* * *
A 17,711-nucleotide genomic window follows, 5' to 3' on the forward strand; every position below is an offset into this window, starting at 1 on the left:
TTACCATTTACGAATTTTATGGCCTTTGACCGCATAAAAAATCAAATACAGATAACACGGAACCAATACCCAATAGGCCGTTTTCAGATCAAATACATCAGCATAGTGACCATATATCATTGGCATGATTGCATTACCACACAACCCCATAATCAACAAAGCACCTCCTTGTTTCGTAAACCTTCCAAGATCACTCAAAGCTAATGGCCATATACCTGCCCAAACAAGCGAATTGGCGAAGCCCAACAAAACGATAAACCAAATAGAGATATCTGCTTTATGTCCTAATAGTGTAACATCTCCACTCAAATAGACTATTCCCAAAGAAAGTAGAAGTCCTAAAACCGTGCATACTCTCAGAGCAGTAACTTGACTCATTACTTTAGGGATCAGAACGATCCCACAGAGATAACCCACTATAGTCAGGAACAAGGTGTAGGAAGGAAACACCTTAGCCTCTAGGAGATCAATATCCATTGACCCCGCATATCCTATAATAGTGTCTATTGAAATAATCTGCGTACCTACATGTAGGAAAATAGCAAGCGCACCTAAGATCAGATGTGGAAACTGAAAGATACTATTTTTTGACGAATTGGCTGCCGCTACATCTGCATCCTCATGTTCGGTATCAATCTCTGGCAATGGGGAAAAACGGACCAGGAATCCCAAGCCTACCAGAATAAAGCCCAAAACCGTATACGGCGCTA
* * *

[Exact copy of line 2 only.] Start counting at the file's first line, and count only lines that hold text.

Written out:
TTACCATTTACGAATTTTATGGCCTTTGACCGCATAAAAAATCAAATACAGATAACACGGAACCAATACCCAATAGGCCGTTTTCAGATCAAATACATCAGCATAGTGACCATATATCATTGGCATGATTGCATTACCACACAACCCCATAATCAACAAAGCACCTCCTTGTTTCGTAAACCTTCCAAGATCACTCAAAGCTAATGGCCATATACCTGCCCAAACAAGCGAATTGGCGAAGCCCAACAAAACGATAAACCAAATAGAGATATCTGCTTTATGTCCTAATAGTGTAACATCTCCACTCAAATAGACTATTCCCAAAGAAAGTAGAAGTCCTAAAACCGTGCATACTCTCAGAGCAGTAACTTGACTCATTACTTTAGGGATCAGAACGATCCCACAGAGATAACCCACTATAGTCAGGAACAAGGTGTAGGAAGGAAACACCTTAGCCTCTAGGAGATCAATATCCATTGACCCCGCATATCCTATAATAGTGTCTATTGAAATAATCTGCGTACCTACATGTAGGAAAATAGCAAGCGCACCTAAGATCAGATGTGGAAACTGAAAGATACTATTTTTTGACGAATTGGCTGCCGCTACATCTGCATCCTCATGTTCGGTATCAATCTCTGGCAATGGGGAAAAACGGACCAGGAATCCCAAGCCTACCAGAATAAAGCCCAAAACCGTATACGGCGCTA